Exhibitions

A Landmark Repurposed: From Post Office to Art Museum

Jan 8, 2021–Feb 27, 2022
Celebrating the Frist Art Museum’s 20th anniversary, this reimagined exhibition highlights the landmark building’s role as a civic institution, from its creation as Nashville’s main post office in 1934 to its reopening as a museum on April 8, 2001. Read More

Designing the New: Charles Rennie Mackintosh and the Glasgow Style

Jun 11–Sep 12, 2021
At the end of the nineteenth century, the Glasgow Style emerged as the major manifestation of Art Nouveau in Britain. This exhibition showcases Charles Rennie Mackintosh—the greatest exponent of the Glasgow Style—as an architect, designer, and artist, and contextualizes his production within a larger circle of designers and craftspeople in… Read More

Bethany Collins: Evensong

Jun 11–Sep 12, 2021
Chicago-based artist Bethany Collins (b. 1984) explores the intersection of language and race in her conceptually driven practice. She alters existing documents—such as the daily Birmingham News from 1963 or the U.S. Department of Justice’s report on the Ferguson, Missouri, police department—to critique the truthfulness and completeness of the official record. Since 2016, Collins… Read More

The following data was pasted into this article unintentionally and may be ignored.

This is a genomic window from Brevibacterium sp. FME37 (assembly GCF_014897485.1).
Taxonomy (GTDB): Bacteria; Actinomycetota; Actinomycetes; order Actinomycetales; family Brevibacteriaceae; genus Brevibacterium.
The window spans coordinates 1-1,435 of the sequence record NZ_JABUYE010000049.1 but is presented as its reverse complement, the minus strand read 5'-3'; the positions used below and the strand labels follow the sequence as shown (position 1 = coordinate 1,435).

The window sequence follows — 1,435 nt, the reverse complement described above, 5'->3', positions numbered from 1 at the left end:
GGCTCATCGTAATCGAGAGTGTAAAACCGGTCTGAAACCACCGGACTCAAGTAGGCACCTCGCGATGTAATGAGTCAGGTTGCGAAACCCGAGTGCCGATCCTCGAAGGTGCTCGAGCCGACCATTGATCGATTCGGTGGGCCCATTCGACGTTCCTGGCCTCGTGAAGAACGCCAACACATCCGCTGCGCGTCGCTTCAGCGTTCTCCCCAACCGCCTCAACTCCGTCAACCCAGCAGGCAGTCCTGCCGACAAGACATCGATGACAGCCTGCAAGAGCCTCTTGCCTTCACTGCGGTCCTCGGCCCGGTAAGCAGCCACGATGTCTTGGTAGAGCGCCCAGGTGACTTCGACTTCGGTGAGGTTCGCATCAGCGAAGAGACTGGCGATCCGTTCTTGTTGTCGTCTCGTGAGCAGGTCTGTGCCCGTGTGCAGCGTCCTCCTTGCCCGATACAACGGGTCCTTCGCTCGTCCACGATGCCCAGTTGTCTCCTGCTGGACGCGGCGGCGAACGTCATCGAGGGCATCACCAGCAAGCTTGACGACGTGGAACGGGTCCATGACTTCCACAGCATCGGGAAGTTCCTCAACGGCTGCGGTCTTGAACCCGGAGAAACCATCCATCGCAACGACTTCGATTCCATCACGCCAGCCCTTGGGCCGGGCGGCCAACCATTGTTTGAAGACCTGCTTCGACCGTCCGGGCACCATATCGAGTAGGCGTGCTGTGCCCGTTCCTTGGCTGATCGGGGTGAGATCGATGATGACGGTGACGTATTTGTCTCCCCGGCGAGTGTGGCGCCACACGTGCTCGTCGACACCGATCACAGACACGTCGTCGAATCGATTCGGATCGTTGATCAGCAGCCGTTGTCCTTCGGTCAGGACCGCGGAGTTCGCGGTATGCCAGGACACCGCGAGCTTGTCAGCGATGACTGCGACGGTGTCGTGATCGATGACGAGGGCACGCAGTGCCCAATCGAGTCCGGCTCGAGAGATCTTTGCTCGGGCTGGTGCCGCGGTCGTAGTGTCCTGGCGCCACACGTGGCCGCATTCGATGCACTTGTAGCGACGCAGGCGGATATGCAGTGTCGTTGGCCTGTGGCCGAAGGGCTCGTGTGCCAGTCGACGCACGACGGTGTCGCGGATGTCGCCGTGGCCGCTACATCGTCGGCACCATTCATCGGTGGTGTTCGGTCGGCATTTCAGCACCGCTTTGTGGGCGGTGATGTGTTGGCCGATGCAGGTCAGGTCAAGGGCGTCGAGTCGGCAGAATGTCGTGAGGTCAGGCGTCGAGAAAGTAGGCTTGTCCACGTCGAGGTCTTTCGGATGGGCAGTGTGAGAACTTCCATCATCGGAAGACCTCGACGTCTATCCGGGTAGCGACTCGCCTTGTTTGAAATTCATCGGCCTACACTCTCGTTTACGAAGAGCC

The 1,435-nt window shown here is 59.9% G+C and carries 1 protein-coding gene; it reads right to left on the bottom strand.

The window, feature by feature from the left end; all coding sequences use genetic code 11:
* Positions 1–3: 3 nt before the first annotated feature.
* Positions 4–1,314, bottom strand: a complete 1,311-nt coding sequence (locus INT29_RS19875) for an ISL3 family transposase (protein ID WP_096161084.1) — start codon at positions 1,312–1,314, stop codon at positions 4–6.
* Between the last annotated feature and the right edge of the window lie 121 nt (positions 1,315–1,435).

Teens Take the Frist!

Jun 18–Sep 5, 2021
Prompted by our vision of inspiring people through art to look at their world in new ways, the Frist Art Museum invited teens to submit their artwork for this third edition of Teens Take the Frist! The resulting selection features more than 180 artworks in a variety of mediums—including over… Read More

Kara Walker: Cut to the Quick
From the Collections of Jordan D. Schnitzer and His Family Foundation

Jul 23–Oct 10, 2021
A leading artist of her generation, Kara Walker (b. 1969) works in a range of mediums, including prints, drawings, paintings, sculpture, film, and the large-scale silhouette cutouts for which she is perhaps most recognized. Her powerful and provocative images employ contradictions to critique the painful legacies of slavery, sexism, violence, imperialism, and other power structures, including those in the history and hierarchies of art and contemporary culture. Read More